Gentrification contributes significantly to the myth of Black inferiority—white neighborhoods are too good for Black people to live in, and Black neighborhoods are too “ghetto” for white people to move into, unless, of course, they are significantly “upgraded” by the arrival of white people. The pioneers of gentrification, who Hwang and Sampson called “affluent movers who have virtually unlimited choices in the housing market (Laska, Seaman and McSeveney 1982),” are seen as bold and noble, going fearlessly into these “dangerous” Black neighborhoods, when the reality is that they are neo-colonialists, transforming the hood into something that is palatable to their white tastes. Any improvements to these neighborhoods are not for the Black residents, they are for future (white, affluent) residents, and they happen at the expense of the Black residents.

Although gentrification happens on a more macro, systemic level than most microaggressions, it can still be thought of as a form of microaggression in that the white people moving into these Black neighborhoods generally mean no harm, and might even think of themselves as bringing necessary revenue into these downtrodden neighborhoods, without thinking of the actual effect of their actions. Derald Wing Sue defines a microaggression as “the brief and commonplace daily verbal, behavioral and environmental indignities, whether intentional or unintentional, that communicate hostile, derogatory or negative racial, gender, sexual orientation, and religious slights and insults to the target person or group (Sue, Capodilupo, et al., 2007).” He then goes on to say that “microaggressions have the secondary but devastating effect of denying equal access and opportunity in education, employment and health care. While seemingly minimal in nature, the harm they produce operates on a systemic and macro level.” The microaggressions inflicted upon Black community members by white gentrifiers will ultimately play out in structural violence—increased police presence in Black neighborhoods, unequal access to education of Black residents versus white affluent gentrifiers, etc.

Seeing gentrification as a positive force of change also serves to uphold the myth of Black inferiority because it assumes that Black people are incapable of beautifying their own neighborhoods, that the culture already present in these neighborhoods is not sufficient and must be completely replaced or reimagined by white culture. The new white residents feel at liberty to replace the centers of Black culture (hair salons, barbershops, restaurants) with their own upscale, “cultured” versions that do not cater to current residents either in taste or in price range. This change often has an alienating effect on the current residents, making them feel as if their own neighborhoods are no longer there for their use. In addition, by constantly referring to these neighborhoods as “unsafe” or “ghetto,” the notion that Black people are inherently disposed to criminality gets reinforced. As Sue wrote, “To be considered a criminal in [one’s] own home was the ultimate indignity and insult.”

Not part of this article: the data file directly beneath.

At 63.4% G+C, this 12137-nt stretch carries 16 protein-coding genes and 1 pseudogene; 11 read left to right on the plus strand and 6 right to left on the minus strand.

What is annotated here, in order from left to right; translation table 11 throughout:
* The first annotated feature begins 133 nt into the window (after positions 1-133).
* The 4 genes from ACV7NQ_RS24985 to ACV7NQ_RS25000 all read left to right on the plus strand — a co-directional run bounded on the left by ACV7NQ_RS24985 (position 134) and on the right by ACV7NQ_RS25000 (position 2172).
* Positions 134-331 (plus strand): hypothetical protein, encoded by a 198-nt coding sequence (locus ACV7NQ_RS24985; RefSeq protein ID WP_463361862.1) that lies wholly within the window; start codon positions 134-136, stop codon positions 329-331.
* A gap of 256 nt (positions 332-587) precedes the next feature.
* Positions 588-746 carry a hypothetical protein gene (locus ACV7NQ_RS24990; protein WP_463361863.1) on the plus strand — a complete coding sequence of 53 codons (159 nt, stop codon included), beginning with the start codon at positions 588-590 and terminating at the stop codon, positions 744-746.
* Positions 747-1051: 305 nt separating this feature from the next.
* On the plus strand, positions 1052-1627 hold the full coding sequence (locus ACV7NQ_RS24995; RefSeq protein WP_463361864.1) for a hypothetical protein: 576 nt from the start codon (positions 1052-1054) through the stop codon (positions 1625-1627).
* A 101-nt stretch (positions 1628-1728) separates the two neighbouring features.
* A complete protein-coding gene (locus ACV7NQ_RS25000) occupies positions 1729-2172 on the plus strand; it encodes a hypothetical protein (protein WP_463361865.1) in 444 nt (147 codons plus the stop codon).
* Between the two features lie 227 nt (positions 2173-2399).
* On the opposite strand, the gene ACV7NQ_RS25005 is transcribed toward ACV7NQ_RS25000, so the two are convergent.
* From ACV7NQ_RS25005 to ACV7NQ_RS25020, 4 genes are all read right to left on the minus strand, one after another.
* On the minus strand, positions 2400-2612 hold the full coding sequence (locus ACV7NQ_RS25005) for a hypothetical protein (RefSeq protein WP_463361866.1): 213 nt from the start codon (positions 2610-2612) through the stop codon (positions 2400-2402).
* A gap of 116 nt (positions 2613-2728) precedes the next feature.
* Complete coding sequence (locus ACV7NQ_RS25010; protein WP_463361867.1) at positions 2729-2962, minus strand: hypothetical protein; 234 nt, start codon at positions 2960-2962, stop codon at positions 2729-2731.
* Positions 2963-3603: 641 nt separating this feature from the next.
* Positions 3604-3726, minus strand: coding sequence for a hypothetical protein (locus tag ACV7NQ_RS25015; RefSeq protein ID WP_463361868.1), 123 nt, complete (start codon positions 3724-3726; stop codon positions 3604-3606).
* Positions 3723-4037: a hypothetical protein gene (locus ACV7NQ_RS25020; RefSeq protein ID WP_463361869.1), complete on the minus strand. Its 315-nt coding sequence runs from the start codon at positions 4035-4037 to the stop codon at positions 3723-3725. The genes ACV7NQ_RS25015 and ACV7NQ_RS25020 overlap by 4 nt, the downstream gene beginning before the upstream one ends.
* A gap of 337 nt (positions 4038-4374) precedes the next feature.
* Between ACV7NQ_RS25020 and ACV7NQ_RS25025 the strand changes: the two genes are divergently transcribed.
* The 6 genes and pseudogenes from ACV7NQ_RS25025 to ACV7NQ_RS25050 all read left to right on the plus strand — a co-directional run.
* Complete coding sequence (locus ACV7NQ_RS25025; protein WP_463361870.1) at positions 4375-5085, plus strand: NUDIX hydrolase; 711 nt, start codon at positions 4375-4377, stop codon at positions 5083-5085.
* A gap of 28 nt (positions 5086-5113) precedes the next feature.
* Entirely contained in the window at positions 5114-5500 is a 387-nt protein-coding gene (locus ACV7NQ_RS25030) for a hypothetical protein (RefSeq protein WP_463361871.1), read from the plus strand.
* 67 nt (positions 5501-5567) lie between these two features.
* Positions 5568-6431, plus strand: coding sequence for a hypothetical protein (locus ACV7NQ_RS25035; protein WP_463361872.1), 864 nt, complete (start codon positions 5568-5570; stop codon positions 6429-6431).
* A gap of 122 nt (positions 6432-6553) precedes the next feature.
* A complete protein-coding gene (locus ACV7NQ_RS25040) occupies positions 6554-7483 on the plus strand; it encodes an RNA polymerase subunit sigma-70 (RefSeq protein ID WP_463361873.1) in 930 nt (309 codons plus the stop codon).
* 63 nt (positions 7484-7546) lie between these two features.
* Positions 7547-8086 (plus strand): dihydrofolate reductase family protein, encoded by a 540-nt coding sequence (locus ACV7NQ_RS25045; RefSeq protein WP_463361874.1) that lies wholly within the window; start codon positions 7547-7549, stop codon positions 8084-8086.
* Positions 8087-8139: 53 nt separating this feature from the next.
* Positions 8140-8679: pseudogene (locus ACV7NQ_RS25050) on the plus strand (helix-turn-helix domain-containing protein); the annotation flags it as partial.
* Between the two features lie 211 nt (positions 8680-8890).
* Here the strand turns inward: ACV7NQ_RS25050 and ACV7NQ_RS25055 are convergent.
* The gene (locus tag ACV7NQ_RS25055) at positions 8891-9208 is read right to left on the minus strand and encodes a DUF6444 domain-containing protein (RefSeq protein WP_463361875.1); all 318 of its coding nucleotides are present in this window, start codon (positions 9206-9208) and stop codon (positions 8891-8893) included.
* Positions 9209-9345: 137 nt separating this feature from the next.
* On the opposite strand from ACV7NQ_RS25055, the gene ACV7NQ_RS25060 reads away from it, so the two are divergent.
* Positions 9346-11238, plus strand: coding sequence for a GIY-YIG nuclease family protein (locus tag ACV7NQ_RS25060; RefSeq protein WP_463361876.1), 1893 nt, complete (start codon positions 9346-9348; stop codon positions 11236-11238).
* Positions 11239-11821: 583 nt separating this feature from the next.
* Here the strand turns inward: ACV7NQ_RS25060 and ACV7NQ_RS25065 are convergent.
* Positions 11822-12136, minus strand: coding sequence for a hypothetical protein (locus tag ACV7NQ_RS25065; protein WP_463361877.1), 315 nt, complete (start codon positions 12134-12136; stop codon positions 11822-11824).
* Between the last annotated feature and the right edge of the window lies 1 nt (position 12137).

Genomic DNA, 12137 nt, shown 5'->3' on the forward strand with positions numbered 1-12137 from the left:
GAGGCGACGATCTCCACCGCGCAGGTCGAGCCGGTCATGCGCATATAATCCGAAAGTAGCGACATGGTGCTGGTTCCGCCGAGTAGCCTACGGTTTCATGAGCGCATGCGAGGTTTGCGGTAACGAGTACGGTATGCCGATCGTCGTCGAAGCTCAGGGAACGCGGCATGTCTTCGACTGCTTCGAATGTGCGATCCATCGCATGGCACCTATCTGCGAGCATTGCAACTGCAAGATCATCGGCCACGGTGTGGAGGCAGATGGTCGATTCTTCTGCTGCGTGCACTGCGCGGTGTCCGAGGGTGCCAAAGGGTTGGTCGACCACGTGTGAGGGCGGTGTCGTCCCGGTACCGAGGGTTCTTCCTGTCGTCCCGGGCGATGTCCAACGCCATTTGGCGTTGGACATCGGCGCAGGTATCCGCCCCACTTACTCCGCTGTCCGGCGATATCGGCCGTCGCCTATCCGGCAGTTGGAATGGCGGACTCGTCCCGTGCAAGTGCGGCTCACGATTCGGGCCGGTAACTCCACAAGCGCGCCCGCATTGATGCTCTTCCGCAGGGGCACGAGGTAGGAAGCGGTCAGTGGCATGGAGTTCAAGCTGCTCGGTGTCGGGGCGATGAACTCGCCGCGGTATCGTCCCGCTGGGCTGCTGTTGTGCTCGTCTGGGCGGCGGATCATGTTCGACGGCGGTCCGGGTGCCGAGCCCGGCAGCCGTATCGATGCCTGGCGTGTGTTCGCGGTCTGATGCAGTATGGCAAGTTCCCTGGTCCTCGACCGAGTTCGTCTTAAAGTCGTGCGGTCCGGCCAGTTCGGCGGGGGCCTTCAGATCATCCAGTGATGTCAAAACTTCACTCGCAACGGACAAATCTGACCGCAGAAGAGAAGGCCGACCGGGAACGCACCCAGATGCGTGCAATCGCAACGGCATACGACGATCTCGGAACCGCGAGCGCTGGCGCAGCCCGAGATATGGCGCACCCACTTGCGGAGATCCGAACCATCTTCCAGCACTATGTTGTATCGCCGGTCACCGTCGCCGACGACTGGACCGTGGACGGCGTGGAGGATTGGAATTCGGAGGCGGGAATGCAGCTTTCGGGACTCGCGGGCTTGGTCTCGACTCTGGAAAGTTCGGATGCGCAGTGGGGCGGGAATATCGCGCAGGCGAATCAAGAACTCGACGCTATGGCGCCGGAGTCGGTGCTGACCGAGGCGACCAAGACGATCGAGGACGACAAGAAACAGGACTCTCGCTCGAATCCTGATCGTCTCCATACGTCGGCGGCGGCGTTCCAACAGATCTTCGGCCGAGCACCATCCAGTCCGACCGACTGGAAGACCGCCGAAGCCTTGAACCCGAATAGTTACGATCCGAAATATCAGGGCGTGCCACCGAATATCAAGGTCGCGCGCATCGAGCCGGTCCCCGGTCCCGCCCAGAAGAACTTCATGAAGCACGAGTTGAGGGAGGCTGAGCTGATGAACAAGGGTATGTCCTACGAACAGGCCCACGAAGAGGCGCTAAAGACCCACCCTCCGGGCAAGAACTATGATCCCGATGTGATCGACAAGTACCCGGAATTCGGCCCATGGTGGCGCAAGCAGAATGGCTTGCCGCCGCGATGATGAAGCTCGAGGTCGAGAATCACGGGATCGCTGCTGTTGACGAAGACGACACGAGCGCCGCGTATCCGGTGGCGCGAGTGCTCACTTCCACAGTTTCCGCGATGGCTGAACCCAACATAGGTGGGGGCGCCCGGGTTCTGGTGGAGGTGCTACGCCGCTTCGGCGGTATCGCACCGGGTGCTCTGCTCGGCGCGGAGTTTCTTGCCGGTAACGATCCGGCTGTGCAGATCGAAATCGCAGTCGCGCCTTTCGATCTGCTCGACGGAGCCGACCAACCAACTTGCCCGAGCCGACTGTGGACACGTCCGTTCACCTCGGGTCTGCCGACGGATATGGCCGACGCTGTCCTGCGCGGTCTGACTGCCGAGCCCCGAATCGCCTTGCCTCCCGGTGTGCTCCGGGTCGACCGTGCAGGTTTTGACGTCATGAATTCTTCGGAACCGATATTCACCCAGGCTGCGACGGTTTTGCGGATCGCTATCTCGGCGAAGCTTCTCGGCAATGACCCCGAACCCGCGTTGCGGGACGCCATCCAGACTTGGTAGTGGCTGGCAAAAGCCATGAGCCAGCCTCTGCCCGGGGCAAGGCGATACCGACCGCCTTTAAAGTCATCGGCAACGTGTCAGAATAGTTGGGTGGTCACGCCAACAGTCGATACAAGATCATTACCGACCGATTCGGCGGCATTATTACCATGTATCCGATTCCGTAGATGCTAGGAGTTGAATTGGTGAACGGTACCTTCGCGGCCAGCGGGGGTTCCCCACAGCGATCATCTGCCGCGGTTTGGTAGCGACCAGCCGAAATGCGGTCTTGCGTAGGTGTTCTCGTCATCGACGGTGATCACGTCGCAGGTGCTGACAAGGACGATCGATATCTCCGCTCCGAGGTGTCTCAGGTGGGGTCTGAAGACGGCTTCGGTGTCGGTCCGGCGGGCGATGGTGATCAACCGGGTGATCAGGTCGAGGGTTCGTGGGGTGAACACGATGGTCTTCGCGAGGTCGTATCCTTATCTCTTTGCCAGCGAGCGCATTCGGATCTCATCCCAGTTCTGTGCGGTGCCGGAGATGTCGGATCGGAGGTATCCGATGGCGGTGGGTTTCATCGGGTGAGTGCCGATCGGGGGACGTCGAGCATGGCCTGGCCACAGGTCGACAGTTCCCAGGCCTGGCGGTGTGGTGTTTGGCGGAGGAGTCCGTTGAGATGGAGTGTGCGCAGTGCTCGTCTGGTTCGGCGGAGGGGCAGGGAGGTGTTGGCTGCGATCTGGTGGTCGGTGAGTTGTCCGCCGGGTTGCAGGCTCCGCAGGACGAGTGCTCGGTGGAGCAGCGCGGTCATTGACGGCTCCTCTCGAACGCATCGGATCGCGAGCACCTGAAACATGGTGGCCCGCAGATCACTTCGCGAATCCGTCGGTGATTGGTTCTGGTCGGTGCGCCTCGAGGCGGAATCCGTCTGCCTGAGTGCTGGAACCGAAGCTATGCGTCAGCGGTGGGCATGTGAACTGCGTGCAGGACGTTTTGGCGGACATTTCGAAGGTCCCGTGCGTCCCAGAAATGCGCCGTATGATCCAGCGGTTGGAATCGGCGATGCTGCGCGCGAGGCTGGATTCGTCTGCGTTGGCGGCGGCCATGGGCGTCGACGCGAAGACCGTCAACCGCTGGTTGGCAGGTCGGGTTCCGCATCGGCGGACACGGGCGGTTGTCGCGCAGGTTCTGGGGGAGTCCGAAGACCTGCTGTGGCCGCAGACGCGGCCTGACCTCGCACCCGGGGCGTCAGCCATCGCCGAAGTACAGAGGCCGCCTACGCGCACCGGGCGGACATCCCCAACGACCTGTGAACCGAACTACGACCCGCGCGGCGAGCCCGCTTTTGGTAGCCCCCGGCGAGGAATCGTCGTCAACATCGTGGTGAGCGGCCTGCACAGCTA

Off the written page, gentrification is even more heartbreaking. I have watched gentrification destroy the culture of my home, Harlem. I have watched my favorite Black-owned restaurants and salons shut down in favor of white-owned overpriced versions. It destroys communities and makes people’s home neighborhoods virtually unrecognizable. The new, white residents have other options for housing, but many of the current residents of these areas undergoing gentrification do not. Many of these new white businesses could choose a different neighborhood in which to open, but many of the Black-owned businesses cannot because rent in other places is too expensive. Perhaps if white people were able to assimilate into the culture they are moving into instead of continually trying to impose their own, so-called “superior” culture onto people for whom it is not compatible, it would not be such an issue. But their incessant need for upscale coffee shops and expensive hair salons is literally destroying lives, which is something they tend to overlook when gushing about the financial benefits of living in the “ghetto.” This obvious disregard by white gentrifiers for pre-existing Black residents’ lifestyle and livelihood, viewing them as inferior and disposable, is obviously ignorant and immoral, but the support it receives from financial institutions such as banks with biased lending policies and big business elevates this disregard to the level of structural violence, and it continues to negatively affect an already disadvantaged group of people.


Coates, T. (2014). The Case for Reparations. The Atlantic, 1-56. do:10.7312/asme16959-003

Hwang, J., & Sampson, R. J. (2014). Divergent Pathways of Gentrification. American Sociological Review, 79(4), 726-751.doi:10.1177/0003122414535774

Billingham, C. M. (2015). The Broadening Conception of Gentrification: Recent Developments and Avenues for Future Inquiry in the Sociological Study of Urban Change. Michigan Sociological Review, 29(Fall), 75-102. Retrieved Sept. 24, 2017, from

Sue, D. W. (n.d.). The Manifestation of Racial, Gender and Sexual-Orientation Microaggressions. In Microaggressions in Everyday Life (pp. 3-20). John Wiley and Sons, Inc.